# [texhax] boldfacing words from a list

Philip TAYLOR P.Taylor at Rhul.Ac.Uk
Fri Sep 29 00:56:23 CEST 2006


Christopher W. Ryan wrote:

> My hope was to be able to bold them somewhat automatically, only having
> to type any markup commands once.

But in the real world, life isn't that simple : what might be
a vocabulary word in one context may be a normal part of
speech in another, so explicit tagging of vocabulary words
is an essential part of document markup ...

> Thus, typing \vocabulary{profits} every time that word appears in the
> source is no easier than typing \textbf{profits} every time it appears.
>  In fact, the former is more keystrokes.

But far better practice : by tagging it as \vocabulary, you
are deferring any decision on its rendering; by tagging it
as \textbf, you are (intentionally or otherwise) losing
the option to render vocabulary words as you will.  Suppose
that the school changes its policy, and requires all
vocabularly words to be italicised -- if you tag them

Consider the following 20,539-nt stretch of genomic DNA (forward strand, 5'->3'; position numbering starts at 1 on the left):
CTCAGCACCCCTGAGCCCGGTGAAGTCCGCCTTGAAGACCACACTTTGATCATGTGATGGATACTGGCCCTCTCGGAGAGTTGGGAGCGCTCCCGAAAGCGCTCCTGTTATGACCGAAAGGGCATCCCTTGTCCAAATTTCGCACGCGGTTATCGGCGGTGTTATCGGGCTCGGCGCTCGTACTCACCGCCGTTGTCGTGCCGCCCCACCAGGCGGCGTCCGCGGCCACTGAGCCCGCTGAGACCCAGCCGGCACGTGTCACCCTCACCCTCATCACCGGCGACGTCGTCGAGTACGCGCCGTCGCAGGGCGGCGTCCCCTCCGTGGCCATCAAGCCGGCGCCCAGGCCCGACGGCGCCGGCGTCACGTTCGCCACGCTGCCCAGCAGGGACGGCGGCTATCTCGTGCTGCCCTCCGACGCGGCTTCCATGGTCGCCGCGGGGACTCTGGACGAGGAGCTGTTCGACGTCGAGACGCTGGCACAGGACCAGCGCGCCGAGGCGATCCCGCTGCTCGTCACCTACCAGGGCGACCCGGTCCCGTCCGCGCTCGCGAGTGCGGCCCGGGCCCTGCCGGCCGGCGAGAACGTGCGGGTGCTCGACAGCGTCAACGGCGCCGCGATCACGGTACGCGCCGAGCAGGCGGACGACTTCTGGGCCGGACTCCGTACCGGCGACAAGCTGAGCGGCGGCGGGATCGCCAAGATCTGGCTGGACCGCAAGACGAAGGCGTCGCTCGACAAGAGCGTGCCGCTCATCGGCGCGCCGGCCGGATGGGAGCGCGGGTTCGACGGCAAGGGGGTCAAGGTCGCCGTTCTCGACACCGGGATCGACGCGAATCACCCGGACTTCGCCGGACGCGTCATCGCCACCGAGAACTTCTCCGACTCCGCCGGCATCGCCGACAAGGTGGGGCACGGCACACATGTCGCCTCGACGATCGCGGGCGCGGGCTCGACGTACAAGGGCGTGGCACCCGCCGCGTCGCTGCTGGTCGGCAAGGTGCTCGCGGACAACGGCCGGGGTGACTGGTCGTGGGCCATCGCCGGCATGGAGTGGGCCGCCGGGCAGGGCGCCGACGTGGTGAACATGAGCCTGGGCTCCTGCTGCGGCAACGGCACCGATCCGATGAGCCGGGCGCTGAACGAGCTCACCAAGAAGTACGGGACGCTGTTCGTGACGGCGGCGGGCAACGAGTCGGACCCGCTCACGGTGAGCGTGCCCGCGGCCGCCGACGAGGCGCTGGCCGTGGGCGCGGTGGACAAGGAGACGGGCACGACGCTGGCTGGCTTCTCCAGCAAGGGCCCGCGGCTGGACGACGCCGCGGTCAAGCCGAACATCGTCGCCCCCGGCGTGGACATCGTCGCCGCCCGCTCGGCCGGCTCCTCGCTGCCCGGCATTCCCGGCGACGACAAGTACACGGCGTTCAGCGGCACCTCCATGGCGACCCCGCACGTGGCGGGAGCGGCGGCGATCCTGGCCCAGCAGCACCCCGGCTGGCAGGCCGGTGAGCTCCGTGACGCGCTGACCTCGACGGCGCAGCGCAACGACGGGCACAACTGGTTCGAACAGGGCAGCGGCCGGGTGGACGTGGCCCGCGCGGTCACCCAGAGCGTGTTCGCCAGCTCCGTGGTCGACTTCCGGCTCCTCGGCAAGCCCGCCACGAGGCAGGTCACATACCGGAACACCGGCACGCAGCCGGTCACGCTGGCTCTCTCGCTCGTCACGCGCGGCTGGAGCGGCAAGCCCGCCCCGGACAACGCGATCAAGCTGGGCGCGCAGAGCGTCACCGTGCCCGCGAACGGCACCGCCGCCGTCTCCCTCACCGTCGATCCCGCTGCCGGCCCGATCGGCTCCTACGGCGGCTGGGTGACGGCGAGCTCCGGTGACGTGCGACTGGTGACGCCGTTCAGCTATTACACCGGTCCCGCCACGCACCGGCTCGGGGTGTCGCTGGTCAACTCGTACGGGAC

as \vocabulary, you can re-define \vocabulary once and
once only, and all vocabulary words will appear correctly.
If, on the other hand, you tag them using \textbf, then
you can't even use global search-and-replace to substitute
\textit, since you may well have used \textbf for some
purpose /other/ than tagging vocabulary words.  There
really is no justification (and no benefit) whatsoever
in using form-oriented markup such as \textbf anywhere
in a document : the document should be marked up using
abstract terms of your own choosing, and these should
be mapped to your preferred rendering in the document
preamble.

> Typing it herself remains one of my pet peeves with our school district:
>  students are required to turn in typed assignments in as early as
> elementary school, but they don't get typing class until high school.  I
> still don't have a satisfactory explanation from the administrators.

Weird : maybe they think that the ability to touch-type
is inate, but becomes lost as one enters one's teens !

** P.